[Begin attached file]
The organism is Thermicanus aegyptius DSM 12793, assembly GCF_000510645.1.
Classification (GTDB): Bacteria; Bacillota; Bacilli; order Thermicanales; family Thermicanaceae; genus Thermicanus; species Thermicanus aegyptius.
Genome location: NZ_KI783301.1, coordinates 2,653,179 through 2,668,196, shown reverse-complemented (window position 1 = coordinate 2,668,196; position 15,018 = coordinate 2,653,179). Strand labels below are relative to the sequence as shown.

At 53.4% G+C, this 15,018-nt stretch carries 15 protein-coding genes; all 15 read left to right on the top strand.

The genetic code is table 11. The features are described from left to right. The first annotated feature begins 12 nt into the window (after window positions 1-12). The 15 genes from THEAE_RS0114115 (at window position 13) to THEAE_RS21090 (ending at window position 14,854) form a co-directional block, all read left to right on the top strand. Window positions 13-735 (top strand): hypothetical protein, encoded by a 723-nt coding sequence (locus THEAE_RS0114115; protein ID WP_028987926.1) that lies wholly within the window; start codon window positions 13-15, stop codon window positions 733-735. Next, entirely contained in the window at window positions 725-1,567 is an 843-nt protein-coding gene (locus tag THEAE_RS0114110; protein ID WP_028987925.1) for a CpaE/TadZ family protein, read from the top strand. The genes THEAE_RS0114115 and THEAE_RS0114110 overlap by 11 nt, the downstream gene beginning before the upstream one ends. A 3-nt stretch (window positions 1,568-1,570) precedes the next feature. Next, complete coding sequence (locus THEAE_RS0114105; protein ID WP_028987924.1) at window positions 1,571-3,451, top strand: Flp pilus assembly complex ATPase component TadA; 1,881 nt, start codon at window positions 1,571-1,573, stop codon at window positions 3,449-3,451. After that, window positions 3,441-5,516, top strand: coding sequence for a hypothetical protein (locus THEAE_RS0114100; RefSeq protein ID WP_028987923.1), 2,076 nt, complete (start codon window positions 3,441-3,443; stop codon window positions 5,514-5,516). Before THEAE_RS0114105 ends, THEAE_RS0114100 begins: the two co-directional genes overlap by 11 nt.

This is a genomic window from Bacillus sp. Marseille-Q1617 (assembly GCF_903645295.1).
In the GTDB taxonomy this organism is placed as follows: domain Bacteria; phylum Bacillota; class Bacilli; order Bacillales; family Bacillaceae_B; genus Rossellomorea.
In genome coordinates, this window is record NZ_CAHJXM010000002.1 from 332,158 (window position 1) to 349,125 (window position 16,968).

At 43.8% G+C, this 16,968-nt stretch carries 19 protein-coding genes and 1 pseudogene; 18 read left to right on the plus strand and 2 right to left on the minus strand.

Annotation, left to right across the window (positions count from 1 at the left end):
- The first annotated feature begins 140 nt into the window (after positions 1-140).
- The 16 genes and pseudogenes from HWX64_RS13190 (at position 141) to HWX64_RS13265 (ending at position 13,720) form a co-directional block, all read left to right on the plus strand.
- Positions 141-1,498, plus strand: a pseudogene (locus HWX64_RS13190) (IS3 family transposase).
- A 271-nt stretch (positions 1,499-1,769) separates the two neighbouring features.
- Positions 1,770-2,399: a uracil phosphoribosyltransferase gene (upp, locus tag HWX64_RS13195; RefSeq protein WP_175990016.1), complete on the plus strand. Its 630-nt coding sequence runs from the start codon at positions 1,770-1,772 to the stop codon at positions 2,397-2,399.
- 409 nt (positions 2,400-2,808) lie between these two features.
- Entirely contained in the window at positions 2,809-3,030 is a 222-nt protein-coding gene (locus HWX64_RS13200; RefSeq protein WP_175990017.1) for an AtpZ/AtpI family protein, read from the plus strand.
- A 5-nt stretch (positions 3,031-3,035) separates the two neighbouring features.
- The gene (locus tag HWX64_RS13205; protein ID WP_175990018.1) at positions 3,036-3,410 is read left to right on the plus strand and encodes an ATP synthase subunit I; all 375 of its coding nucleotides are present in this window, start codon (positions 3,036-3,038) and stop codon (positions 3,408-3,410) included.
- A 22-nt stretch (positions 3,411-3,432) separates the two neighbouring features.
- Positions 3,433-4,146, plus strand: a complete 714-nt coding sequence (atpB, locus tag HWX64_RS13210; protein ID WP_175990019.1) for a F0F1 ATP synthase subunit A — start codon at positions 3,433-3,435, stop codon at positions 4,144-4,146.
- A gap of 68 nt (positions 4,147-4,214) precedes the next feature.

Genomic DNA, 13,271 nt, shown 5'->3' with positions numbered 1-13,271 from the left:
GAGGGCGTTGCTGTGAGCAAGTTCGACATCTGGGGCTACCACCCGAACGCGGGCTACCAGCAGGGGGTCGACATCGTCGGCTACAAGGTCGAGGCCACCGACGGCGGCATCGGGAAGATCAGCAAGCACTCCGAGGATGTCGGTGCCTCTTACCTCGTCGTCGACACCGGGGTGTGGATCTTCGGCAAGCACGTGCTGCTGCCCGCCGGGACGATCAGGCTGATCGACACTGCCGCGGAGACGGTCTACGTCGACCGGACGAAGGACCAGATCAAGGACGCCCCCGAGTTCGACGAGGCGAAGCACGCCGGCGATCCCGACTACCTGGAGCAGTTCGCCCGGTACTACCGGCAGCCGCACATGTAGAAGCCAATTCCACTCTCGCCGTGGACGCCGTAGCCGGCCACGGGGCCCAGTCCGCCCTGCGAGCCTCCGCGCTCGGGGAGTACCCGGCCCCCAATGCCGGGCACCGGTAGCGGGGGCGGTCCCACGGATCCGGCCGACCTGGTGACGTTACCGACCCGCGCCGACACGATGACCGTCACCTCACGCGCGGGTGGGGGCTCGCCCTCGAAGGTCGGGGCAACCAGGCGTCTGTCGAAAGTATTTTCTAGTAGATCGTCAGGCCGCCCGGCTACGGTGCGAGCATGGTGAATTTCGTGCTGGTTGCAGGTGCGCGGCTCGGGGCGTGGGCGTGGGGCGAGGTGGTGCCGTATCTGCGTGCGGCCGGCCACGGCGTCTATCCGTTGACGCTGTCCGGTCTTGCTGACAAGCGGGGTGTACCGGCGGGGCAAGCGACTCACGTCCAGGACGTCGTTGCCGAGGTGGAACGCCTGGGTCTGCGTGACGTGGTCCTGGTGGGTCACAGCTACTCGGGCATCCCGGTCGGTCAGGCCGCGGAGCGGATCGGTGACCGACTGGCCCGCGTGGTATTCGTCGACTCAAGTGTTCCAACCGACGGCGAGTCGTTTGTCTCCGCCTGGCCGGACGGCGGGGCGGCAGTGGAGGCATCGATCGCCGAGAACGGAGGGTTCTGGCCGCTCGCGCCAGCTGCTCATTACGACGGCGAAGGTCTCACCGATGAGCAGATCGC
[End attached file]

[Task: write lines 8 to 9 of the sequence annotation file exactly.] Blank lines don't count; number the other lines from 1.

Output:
In genome coordinates, this window is record NZ_CAHJXM010000002.1 from 332,158 (window position 1) to 349,125 (window position 16,968).

At 43.8% G+C, this 16,968-nt stretch carries 19 protein-coding genes and 1 pseudogene; 18 read left to right on the plus strand and 2 right to left on the minus strand.